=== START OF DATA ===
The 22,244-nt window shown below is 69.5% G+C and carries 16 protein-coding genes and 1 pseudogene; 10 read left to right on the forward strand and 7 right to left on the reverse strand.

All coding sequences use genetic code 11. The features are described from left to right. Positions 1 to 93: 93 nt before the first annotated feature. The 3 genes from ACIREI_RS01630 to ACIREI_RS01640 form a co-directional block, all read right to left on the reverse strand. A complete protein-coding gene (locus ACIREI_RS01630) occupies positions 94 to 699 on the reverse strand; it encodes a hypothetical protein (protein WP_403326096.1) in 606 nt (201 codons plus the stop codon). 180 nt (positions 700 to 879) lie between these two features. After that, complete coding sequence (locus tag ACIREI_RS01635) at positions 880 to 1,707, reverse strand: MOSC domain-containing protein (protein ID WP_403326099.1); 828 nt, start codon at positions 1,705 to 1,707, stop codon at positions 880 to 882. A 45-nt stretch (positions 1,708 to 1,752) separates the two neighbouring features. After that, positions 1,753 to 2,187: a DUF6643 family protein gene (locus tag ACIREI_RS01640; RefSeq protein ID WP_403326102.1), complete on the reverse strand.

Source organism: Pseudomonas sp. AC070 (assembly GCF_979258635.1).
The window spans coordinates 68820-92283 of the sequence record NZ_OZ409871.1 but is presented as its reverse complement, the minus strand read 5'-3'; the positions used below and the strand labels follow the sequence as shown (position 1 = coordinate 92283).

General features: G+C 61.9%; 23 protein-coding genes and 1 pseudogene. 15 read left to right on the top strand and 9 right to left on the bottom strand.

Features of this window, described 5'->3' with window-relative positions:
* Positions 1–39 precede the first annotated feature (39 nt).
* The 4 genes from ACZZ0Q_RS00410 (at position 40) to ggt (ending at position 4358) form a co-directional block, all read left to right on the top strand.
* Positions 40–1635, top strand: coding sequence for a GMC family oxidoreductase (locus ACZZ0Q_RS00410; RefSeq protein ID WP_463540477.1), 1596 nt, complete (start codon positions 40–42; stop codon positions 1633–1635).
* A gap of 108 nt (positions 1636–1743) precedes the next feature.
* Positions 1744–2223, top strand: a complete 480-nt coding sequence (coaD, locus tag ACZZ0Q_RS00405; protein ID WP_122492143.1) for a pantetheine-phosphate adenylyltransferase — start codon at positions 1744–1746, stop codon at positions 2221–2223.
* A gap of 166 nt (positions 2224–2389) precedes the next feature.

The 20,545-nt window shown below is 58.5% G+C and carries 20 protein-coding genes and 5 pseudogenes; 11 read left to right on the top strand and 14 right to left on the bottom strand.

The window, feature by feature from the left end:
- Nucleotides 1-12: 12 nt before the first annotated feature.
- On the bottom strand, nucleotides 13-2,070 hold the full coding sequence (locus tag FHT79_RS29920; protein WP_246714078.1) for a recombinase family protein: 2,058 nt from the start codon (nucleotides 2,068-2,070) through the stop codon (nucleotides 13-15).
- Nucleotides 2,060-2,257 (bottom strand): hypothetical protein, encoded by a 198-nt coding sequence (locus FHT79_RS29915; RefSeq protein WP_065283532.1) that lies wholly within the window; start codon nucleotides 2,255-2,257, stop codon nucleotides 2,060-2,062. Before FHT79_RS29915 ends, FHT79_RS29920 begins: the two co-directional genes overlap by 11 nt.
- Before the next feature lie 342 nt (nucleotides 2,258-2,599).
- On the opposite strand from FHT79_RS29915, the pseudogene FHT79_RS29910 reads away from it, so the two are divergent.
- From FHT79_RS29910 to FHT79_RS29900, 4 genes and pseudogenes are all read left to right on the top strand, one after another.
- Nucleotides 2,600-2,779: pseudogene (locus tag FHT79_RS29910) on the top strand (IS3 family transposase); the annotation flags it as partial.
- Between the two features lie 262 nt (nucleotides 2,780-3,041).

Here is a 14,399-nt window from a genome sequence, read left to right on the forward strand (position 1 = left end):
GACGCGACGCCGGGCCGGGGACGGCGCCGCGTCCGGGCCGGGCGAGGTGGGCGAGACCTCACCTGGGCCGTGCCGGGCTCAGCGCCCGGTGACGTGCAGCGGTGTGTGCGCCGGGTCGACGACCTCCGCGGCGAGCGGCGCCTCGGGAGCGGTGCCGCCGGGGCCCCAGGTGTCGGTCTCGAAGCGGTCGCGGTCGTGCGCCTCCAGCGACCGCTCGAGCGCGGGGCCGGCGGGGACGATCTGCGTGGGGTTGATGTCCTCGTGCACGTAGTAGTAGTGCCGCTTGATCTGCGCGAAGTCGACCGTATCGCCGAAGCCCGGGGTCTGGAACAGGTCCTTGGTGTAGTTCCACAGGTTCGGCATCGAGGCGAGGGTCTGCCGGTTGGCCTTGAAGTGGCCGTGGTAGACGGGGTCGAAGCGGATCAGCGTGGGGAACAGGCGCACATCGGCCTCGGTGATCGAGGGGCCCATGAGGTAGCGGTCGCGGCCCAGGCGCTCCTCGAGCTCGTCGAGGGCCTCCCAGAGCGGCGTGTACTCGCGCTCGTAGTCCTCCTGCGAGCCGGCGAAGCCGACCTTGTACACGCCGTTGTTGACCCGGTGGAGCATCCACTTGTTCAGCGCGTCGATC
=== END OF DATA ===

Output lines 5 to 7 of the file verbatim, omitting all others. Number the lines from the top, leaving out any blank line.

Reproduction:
General features: G+C 61.9%; 23 protein-coding genes and 1 pseudogene. 15 read left to right on the top strand and 9 right to left on the bottom strand.

Features of this window, described 5'->3' with window-relative positions:
* Positions 1–39 precede the first annotated feature (39 nt).